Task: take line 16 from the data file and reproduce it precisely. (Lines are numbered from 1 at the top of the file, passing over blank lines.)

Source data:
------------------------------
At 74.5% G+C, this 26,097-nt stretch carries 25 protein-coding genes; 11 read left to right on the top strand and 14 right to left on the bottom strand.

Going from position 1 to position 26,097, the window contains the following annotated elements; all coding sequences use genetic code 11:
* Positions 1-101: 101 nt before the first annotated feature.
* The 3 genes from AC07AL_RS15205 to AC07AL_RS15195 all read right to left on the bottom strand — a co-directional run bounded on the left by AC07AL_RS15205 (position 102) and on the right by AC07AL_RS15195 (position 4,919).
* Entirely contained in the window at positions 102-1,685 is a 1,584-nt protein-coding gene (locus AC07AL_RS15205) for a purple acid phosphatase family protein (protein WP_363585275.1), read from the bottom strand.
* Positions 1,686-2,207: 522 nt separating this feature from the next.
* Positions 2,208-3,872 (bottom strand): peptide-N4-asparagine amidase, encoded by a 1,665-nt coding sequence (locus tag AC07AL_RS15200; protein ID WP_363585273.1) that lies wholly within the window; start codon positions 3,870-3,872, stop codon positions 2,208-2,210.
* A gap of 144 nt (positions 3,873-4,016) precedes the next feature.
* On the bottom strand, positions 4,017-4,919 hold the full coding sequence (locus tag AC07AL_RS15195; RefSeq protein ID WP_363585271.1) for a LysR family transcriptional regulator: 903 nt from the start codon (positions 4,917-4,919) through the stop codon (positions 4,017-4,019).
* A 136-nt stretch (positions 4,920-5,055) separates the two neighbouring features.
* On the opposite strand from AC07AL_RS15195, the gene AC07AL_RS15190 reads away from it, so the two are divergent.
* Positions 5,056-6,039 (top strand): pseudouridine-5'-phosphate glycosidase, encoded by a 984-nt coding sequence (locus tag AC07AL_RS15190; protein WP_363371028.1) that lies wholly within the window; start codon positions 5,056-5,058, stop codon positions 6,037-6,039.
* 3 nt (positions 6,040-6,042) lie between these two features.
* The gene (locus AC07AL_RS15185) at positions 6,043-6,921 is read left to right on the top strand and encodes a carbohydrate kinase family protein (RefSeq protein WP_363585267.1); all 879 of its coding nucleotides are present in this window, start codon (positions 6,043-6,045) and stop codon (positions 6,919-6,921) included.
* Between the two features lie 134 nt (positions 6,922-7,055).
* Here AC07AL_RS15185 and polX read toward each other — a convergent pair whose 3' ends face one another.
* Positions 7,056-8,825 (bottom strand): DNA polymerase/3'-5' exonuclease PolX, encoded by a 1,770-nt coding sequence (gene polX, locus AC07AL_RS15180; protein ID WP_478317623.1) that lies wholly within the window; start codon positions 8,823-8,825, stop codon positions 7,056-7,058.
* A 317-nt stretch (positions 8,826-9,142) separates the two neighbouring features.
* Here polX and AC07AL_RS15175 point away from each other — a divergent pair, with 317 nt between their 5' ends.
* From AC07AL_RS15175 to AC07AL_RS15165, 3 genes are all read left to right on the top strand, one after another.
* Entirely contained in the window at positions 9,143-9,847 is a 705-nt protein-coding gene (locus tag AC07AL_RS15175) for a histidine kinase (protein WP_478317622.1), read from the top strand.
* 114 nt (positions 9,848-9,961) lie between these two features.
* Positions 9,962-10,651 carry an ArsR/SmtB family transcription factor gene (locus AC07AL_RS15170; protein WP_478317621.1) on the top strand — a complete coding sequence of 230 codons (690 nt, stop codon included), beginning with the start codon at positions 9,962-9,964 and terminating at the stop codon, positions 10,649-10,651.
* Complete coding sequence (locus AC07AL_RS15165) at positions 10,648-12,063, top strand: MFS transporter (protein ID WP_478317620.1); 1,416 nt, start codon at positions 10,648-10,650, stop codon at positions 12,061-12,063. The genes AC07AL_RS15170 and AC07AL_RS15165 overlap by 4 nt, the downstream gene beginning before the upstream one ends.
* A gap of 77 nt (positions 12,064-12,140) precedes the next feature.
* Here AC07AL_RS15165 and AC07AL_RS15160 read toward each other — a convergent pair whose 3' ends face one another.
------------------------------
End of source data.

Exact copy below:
* Here AC07AL_RS15185 and polX read toward each other — a convergent pair whose 3' ends face one another.